“Stand firm, hold your position and see the salvation of the Lord on your behalf
.” 2 Chronicles 20:17 ESV
After a brief time of peace during Solomon’s reign, the kingdom became divided. The next few hundred years was a time of fighting between Israel and Judah. Sinful alliances with nations which served pagan gods and political compromises drew God’s people into great sin. Yet, God pursued His people through prophets, priests and the occasional King who called God’s people back to the truth; but inevitably the people went back to warring with each other and surrounding nations.
During one of these battles, the Moabites and their allies were approaching Judah. King Jehoshaphat called on God for wisdom and strength. A Levite, Jahaziel, told Jehoshaphat to “not be dismayed at this great horde for the battle is not yours but God’s.” (2 Chr 20:15b) He told Jehoshaphat to “stand firm” and “see the salvation of the Lord.”
Christians living in 21
century America often find ourselves taking battle positions against the constant onslaught to the beliefs on which we stand. Salvation alone in Christ is not always a popular truth in our pluralistic society. God’s Word on the sanctity of life is an inconvenient truth for some people. The Biblical view of sexuality is under direct assault by many who suggest that tolerance is the only humane and enlightened viewpoint.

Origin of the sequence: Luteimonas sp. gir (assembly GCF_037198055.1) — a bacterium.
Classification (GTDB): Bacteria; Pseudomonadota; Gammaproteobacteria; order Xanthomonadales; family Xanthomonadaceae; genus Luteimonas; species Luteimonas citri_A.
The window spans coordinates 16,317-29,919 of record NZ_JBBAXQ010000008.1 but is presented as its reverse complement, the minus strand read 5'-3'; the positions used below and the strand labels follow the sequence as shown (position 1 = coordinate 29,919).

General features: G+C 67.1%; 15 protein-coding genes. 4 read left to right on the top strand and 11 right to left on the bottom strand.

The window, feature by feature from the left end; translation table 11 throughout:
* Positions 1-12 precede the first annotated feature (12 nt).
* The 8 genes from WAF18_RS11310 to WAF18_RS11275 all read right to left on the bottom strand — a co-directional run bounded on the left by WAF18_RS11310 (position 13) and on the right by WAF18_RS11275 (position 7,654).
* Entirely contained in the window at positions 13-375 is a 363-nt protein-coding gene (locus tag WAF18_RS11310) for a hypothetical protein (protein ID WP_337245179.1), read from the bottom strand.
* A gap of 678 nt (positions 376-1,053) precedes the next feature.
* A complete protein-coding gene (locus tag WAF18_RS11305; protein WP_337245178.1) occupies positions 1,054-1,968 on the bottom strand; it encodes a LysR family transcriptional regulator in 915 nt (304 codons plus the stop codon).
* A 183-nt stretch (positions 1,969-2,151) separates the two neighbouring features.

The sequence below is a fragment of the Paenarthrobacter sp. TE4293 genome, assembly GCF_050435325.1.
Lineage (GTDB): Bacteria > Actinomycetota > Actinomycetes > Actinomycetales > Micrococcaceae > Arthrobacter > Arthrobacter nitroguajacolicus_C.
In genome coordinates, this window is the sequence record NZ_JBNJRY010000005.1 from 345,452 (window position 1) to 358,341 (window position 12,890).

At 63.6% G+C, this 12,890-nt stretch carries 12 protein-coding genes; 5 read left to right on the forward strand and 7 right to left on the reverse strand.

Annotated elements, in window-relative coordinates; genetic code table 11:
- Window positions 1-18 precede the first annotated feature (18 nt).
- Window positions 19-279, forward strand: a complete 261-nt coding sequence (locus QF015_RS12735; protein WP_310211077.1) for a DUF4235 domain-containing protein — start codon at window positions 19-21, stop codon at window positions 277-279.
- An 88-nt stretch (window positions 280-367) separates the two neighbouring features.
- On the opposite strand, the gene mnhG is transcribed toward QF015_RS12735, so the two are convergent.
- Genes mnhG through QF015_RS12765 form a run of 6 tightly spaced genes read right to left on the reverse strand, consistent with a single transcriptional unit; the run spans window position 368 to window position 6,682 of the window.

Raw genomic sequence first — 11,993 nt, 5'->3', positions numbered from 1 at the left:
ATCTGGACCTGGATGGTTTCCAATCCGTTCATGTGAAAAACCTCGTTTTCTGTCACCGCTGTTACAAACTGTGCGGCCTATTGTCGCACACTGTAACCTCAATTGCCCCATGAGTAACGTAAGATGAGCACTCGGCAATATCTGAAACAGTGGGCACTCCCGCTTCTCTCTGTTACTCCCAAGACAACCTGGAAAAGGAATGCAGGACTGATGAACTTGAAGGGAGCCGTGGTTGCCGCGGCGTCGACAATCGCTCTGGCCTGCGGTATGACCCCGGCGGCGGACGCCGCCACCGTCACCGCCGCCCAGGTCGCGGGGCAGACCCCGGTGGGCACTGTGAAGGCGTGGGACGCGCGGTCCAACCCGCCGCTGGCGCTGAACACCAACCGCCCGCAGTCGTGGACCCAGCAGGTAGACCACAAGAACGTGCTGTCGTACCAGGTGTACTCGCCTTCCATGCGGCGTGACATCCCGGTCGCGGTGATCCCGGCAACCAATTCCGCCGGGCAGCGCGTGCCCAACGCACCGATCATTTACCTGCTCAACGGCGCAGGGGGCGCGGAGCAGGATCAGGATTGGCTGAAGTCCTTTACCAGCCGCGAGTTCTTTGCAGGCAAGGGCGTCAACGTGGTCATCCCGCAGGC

While we rely on the Holy Spirit to fight these battles and give us the strength to stand, we should not miss the key principle in this passage from Chronicles. Salvation belongs to the Lord. He has fulfilled all weaknesses of the flesh…including our own! So as we stand on God’s truth and fight the battles to our faith in America today, let us remember the battle is the Lord’s who is mighty to save. Stand firm while resting in His Salvation.
- What Christian values do you most see under assault in your school community?
- Why are some people in our society so anti-Christian?
- What are some helpful ways to sharpen your skills of Christian apologetics?
Tools for you to consider
Why I am a Lutheran
by Daniel Preus from